Eritja R., Ruiz-Arrondo I., Delacour-Estrella S., Schaffner F., Álvarez-Chachero J., Bengoa M., Puig M.-A., Melero-Alcíbar R., Oltra A., Bartumeus F. (2019) First detection of Aedes japonicus in Spain: An unexpected finding triggered by citizen science. Parasites and Vectors. 12: 0-0.LinkDoi: 10.1186/s13071-019-3317-y
Background: Aedes japonicus is an invasive vector mosquito from Southeast Asia which has been spreading across central Europe since the year 2000. Unlike the Asian Tiger mosquito (Aedes albopictus) present in Spain since 2004, there has been no record of Ae. japonicus in the country until now. Results: Here, we report the first detection of Ae. japonicus in Spain, at its southernmost location in Europe. This finding was triggered by the citizen science platform Mosquito Alert. In June 2018, a citizen sent a report via the Mosquito Alert app from the municipality of Siero in the Asturias region (NW Spain) containing pictures of a female mosquito compatible with Ae. japonicus. Further information was requested from the participant, who subsequently provided several larvae and adults that could be classified as Ae. japonicus. In July, a field mission confirmed its presence at the original site and in several locations up to 9 km away, suggesting a long-time establishment. The strong media impact in Asturias derived from the discovery raised local participation in the Mosquito Alert project, resulting in further evidence from surrounding areas. Conclusions: Whilst in the laboratory Ae. japonicus is a competent vector for several mosquito-borne pathogens, to date only West Nile virus is a concern based on field evidence. Nonetheless, this virus has yet not been detected in Asturias so the vectorial risk is currently considered low. The opportunity and effectiveness of combining citizen-sourced data to traditional surveillance methods are discussed. © 2019 The Author(s).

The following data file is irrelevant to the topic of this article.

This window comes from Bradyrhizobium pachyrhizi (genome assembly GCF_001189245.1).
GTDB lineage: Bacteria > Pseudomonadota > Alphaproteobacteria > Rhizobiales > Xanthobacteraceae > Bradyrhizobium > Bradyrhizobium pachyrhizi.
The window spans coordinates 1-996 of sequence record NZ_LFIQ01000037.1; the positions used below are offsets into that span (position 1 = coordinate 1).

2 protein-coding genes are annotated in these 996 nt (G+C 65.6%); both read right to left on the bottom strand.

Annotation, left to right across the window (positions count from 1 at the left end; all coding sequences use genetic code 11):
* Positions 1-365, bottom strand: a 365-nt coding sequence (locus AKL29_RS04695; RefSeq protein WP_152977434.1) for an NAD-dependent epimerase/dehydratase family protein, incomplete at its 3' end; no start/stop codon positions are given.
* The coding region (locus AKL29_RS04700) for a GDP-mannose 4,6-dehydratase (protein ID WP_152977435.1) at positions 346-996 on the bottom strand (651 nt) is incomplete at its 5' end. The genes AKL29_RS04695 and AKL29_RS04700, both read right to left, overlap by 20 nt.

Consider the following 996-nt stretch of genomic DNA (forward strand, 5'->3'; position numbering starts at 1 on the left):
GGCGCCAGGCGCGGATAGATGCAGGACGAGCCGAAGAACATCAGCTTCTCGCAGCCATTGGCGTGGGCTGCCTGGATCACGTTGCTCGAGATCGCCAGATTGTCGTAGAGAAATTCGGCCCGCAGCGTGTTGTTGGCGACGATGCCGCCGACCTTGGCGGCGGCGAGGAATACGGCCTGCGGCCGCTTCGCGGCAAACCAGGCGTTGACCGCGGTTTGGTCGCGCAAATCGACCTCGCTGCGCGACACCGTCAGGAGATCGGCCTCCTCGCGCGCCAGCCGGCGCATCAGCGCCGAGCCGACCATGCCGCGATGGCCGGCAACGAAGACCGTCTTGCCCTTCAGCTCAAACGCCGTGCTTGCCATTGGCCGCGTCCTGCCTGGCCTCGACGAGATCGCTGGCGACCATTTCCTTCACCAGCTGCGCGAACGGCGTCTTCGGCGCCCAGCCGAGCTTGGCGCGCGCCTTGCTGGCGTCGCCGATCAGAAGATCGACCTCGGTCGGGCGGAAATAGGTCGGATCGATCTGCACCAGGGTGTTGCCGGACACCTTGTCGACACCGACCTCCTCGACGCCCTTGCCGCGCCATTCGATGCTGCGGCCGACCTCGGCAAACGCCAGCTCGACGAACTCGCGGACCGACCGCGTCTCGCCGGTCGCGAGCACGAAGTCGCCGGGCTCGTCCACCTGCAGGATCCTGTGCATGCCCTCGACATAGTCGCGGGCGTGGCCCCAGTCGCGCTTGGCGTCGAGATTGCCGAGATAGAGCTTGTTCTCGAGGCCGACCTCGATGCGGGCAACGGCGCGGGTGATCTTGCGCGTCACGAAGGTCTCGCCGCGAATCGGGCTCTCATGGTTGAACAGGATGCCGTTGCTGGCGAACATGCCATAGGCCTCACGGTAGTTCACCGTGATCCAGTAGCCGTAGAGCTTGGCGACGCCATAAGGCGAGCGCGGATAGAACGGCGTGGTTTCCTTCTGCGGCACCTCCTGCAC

Bartumeus F., Oltra A., Palmer J.R.B. (2018) Citizen Science: A Gateway for Innovation in Disease-Carrying Mosquito Management?. Trends in Parasitology. : 0-0.LinkDoi: 10.1016/j.pt.2018.04.010
Traditional methods for tracking disease-carrying mosquitoes are hitting budget constraints as the scales over which they must be implemented grow exponentially. Citizen science offers a novel solution to this problem but requires new models of innovation in the public health sector. © 2018 Elsevier Ltd
Farina, S., Oltra, A., Boada, J., Bartumeus, F., Romero, J., Alcoverro, T. (2017) Generation and maintenance of predation hotspots of a functionally important herbivore in a patchy habitat mosaic. Functional Ecology. : 0-0.LinkDoi: 10.1111/1365-2435.12985
Palmer, J.R.B., Oltra, A., Collantes, F., Delgado, J.A., Lucientes, J., Delacour, S., Bengoa, M., Eritja, R., Bartumeus, F. (2017) Citizen science provides a reliable and scalable tool to track disease-carrying mosquitoes. Nature Communications. 8: 0-0.LinkDoi: 10.1038/s41467-017-00914-9
Garriga J., Palmer J.R.B., Oltra A., Bartumeus F. (2016) Expectation-maximization binary clustering for behavioural annotation. PLoS ONE. 11: 0-0.LinkDoi: 10.1371/journal.pone.0151984